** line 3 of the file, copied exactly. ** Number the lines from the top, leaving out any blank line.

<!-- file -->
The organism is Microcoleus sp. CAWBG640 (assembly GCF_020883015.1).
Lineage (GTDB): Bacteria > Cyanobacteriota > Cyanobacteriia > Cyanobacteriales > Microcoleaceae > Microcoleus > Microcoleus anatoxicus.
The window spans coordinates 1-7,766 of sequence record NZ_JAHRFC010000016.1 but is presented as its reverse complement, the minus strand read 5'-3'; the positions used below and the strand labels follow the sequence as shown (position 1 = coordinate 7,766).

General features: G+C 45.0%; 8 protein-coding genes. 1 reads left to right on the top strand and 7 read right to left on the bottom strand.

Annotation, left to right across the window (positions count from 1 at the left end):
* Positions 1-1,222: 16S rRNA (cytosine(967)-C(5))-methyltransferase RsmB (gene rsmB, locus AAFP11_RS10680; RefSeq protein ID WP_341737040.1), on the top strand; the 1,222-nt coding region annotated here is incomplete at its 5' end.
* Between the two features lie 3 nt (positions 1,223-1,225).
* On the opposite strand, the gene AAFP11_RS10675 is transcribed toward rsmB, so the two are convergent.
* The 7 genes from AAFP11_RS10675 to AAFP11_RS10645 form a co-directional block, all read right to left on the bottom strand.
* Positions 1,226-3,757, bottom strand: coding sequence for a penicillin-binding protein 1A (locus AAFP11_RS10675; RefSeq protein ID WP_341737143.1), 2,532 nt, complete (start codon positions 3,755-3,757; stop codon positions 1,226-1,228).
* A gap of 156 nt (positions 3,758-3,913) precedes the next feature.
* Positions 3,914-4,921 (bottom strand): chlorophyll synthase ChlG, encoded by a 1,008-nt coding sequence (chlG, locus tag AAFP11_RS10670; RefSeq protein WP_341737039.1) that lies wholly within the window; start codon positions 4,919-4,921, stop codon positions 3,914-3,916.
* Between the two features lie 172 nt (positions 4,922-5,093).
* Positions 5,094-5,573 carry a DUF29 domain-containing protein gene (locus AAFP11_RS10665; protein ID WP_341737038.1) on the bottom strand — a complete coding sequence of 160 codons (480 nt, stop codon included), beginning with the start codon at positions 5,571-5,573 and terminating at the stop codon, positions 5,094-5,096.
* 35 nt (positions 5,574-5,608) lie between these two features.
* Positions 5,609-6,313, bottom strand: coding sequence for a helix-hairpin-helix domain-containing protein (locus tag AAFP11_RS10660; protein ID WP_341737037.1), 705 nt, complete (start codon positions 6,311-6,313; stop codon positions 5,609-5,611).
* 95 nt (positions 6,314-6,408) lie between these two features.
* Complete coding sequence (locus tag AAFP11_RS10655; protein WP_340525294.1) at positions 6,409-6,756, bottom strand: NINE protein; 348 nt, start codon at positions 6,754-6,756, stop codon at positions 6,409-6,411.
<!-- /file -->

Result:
The window spans coordinates 1-7,766 of sequence record NZ_JAHRFC010000016.1 but is presented as its reverse complement, the minus strand read 5'-3'; the positions used below and the strand labels follow the sequence as shown (position 1 = coordinate 7,766).